|Regions with significant populations|
Spanish, Creole, Philippine languages, Hokkien
Predominantly Roman Catholicism, also Protestantism
|Related ethnic groups|
Etymology and DefinitionsEdit
The word mestizo is term of Spanish origin derived from the Late Latin mixiticius, ultimately from the Latin mixtus meaning "to mix". Although the first known colonial usage originates from the 1500s, there is historical evidence pointing to its use in Spanish as early as the 13th century.
In Latin AmericaEdit
In Latin America, a mestizo is an inhabitant of Spanish and native ancestry. Much more rarely, it is used to refer to someone of any Latin American person of mixed heritage/origin. Overall, Mestizos make up the majority populations of Latin America (Central America, South America and the Spanish-speaking regions of the United States). Indeed, very few countries contain majority native populations such as Belize and Bolivia. In other countries such as Argentina and Uruguay, the vast majority of the population is European with some Mestizos. Not only are Argentines of Spanish ancestry, but of others including Italian, German, Polish and Arab ancestry. The Latin American attitude towards mestizos, Europeans, and their descendants are usually very positive and favoring. However in Chile, mestizos are seen as criminals.
In the PhilippinesEdit
The Philippine definition of a mestizo differs from the common Latin American definition and is much closer to the rare definition used in Latin America. Although it does refer to Filipinos of mixed Spanish-Filipino descent, in Philippine contexts, a mestizo can be any Filipino of mixed descent, not necessarily just Spanish or even other Europeans. The word mestizo was extensively used for Chinese-Filipinos, who were known as mestizo de sangley (from the Hokkien word, seng-li meaning business i.e. mixed-race person of business). Some mestizo de sangley additionally had Spanish ancestry or even Malay ancestry. The total Mestizo population of the Philippines is unknown since the government does not record mixed-origins. Today Chinese-Filipinos currently make up the largest Mestizo population in the Philippines. Spanish-Filipino people make a small minority in the Philippines (mainly in the region of Luzon and cities in Visayas) despite some Filipinos' claims of having true Spanish descent. Usually those of Spanish origin also contain some Chinese heritage. In fact, many Filipino politicians and economic leaders are Chinese mestizos.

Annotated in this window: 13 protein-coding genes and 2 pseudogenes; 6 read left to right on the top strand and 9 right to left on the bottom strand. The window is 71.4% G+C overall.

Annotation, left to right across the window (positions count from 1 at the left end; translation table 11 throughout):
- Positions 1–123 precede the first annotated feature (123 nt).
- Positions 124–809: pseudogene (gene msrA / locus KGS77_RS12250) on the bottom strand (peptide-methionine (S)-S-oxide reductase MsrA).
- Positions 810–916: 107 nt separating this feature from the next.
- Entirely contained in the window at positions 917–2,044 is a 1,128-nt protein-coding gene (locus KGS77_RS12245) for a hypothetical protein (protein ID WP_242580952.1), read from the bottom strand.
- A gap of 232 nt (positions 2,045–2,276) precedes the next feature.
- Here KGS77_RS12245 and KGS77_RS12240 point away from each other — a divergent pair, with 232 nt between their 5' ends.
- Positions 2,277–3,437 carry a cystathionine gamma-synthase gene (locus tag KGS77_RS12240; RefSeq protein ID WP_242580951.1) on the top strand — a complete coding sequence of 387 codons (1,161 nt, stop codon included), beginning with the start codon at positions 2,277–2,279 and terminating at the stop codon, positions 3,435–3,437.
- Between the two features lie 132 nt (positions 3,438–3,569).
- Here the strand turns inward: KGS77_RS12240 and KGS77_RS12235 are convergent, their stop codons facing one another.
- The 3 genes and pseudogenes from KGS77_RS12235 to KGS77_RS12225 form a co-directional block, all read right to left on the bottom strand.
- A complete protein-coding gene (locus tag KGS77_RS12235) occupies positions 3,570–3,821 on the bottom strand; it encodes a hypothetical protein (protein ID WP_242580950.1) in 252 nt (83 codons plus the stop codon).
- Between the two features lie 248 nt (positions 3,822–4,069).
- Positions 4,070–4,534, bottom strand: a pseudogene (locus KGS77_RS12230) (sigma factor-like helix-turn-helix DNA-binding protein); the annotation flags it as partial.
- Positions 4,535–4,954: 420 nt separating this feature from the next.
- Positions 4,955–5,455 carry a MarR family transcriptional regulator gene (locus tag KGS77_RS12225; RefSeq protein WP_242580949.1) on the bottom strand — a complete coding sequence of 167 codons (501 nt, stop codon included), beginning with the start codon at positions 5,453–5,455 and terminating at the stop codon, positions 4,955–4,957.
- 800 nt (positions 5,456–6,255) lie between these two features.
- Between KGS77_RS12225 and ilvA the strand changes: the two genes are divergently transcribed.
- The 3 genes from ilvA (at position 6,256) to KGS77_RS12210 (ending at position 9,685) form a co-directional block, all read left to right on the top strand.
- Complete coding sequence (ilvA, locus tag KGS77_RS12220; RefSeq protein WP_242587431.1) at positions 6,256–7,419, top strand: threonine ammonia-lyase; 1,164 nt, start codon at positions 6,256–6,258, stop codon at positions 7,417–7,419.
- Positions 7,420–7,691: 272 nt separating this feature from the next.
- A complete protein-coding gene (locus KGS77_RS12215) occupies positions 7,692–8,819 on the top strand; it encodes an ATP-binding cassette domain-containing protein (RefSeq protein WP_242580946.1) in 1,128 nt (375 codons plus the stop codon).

HistoryEditWith the rise of colonialism among European nations, Spain became an imperial power in the 1500's. The world's second largest empire, it competed against other European powers like France and Portugal. Much of their colonial ambitions came from a desire to gain access to the raw materials of Asia, the Americas, or perhaps any land outside of Europe and to convert people to Christianity. The Spanish were after spices and luxury goods from Asia, and minerals and gold from the Americas. Through soldiers known as consquistadores, (literally Spanish and Portuguese for "conquerer") and "explorers" such as Hernán Cortés, Francisco Pizarro, Ferdinand Magellan (although he was Portuguese, he was employed by the Spanish monarchy) and Miguel López de Legazpi, Spain was able to achieve their goal of settling colonial lands. The Spanish Empire contained territories in all continents except for Australia and Antarctica. Nearly all of Central and South America as well as about half of the Caribbean became Spanish territory sharing borders with France, Portugal, and eventually the British. In the Asia-Pacific region, Spain colonized the Philippine and Micronesian islands. When Spain colonized Central America and South America, the native and black populations (known as indios and negros in Spanish caste terminology) formed the lowest caste in the Spanish caste system. During their conquest of empires like the Aztec, Maya and Inca, many indigenous women were taken captive. Interracial relationships between native women and Spanish men became common and many were characterized by abuse and sexual violence endured by the native peoples of Central and South America. This resulted in many children of mixed ancestry being born.